Collect and Record! Jewish Holocaust Documentation in Early Postwar Europe

Collect and Record! Jewish Holocaust Documentation in Early Postwar Europe

Collect and Record! Jewish Holocaust Documentation in Early Postwar Europe

Collect and Record! Jewish Holocaust Documentation in Early Postwar Europe


This book describes the vibrant activity of survivors who founded Jewish historical commissions and documentation centers in Europe immediately after the Second World War. In the first postwar decade, these initiatives collected thousands of Nazi documents along with testimonies, memoirs, diaries, songs, poems, and artifacts of Jewish victims. They pioneered in developing a Holocaust historiography that placed the experiences of Jews at the center and used both victim and perpetrator sources to describe the social, economic, and cultural aspects of the everyday life and death of European Jews under the Nazi regime.

This book is the first in-depth monograph on these survivor historians and the organizations they created. A comparative analysis, it focuses on France, Poland, Germany, Austria, and Italy, analyzing the motivations and rationales that guided survivors in chronicling the destruction they had witnessed, while also discussing their research techniques, archival collections, and historical publications. It reflects growing attention to survivor testimony and to the active roles of survivors in rebuilding their postwar lives. It also discusses the role of documenting, testifying, and history writing in processes of memory formation, rehabilitation, and coping with trauma.

Jockusch finds that despite differences in background and wartime experiences between the predominantly amateur historians who created the commissions, the activists found documenting the Holocaust to be a moral imperative after the war, the obligation of the dead to the living, and a means for the survivors to understand and process their recent trauma and loss. Furthermore, historical documentation was vital in the pursuit of postwar justice and was deemed essential in counteracting efforts on the part of the Nazis to erase their wartime crimes. The survivors who created the historical commissions were the first people to study the development of Nazi policy towards the Jews and also to document Jewish responses to persecution, a topic that was largely ignored by later generations of Holocaust scholars.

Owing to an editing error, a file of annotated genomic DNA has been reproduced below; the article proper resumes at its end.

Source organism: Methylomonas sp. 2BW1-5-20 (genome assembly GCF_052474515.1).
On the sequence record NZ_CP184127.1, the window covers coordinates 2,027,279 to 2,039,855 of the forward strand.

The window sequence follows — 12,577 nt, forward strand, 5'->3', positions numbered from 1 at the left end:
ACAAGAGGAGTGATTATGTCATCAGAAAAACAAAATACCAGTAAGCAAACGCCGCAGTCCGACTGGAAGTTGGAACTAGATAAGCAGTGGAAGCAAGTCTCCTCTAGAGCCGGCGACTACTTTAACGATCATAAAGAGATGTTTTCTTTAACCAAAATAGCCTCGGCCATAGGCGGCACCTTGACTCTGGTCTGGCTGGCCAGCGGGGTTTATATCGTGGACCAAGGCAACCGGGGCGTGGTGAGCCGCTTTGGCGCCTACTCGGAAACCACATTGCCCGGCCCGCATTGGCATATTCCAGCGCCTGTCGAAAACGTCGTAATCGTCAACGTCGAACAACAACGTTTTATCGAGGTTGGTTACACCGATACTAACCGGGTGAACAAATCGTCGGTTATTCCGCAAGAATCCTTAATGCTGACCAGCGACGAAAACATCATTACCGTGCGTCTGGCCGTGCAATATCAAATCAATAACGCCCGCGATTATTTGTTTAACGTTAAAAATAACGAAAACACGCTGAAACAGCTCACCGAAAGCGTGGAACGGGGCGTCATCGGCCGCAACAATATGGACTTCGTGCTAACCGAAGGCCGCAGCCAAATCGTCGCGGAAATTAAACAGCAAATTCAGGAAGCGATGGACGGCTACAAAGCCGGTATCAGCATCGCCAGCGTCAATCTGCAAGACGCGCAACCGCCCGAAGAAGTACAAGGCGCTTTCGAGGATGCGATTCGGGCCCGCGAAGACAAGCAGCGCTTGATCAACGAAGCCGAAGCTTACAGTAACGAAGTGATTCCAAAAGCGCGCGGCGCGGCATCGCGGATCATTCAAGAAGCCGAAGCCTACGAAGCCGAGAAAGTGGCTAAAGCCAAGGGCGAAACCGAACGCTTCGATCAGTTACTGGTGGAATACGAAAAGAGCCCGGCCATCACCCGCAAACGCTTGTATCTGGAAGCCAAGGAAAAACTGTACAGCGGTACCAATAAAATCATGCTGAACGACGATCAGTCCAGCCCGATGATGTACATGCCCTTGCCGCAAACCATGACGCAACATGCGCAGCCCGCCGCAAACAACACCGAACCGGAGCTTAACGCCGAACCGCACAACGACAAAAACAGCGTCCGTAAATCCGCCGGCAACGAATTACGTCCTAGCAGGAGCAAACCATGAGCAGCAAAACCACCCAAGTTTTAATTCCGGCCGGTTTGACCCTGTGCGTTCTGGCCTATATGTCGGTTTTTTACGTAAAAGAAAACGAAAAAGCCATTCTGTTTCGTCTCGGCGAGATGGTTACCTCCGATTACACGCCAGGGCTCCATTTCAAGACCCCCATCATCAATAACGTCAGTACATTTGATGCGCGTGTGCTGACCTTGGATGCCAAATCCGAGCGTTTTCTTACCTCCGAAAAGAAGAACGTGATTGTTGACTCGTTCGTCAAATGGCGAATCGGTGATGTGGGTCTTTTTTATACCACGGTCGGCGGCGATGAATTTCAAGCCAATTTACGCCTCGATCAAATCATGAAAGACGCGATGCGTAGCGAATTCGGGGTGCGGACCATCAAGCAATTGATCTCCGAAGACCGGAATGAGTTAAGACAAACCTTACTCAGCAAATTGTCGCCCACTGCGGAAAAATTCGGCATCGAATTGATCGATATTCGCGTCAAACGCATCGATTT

In December 1947 survivors of the Nazi genocide of European Jews gathered in Paris for the first European Jewish Holocaust conference. Only two and a half years earlier, Nazi Germany had surrendered unconditionally, and it had been just over a year since the International Military Tribunal at Nuremberg had sentenced to death twelve central figures of the Third Reich’s politically and military leadership. the Nuremberg court had established that among its innumerable and unprecedented crimes, Nazi Germany had murdered 5.7 million Jews, two-thirds of the Jewish population of Europe and one-third of Jews in the world. the thirty-two delegates from thirteen nations met under the auspices of the Center of Contemporary Jewish Documentation (Centre de Documentation Juive Contemporaine; cd JC), an institution created by French survivors to collect documents and prepare historical works on the cataclysm of their nation’s Jews. the delegates represented various Jewish historical commissions and documentation centers which studied the fate of their own communities under German occupation. Their goal was to discuss how to comprehend and ultimately write the history of the traumatic events they had recently survived. Although these events are now widely known as the Holocaust, most of the survivors at the time used the Yiddish term khurbn (destruction) or referred to it as “the catastrophe” or “the cataclysm.”

Delegates came from Allied-occupied Germany and Austria, Sweden, France, Greece, and Italy. From across the divide that now separated Western and Eastern Europe, Poland, Romania, and Bulgaria also sent delegates, as did Great Britain, the United States, Palestine, and Algeria. Most delegates had personally experienced the Nazi genocide of European Jews, surviving only by the skin of their teeth. They had lost parents, siblings, spouses, children, and friends, and witnessed the destruction of their communities. After enduring rising levels of disfranchisement and discrimination, most of them had lived through ghettoization, deportation, internment in concentration and extermination camps, and forced labor. Others had joined armed resistance movements or survived in hiding or under a false identity.

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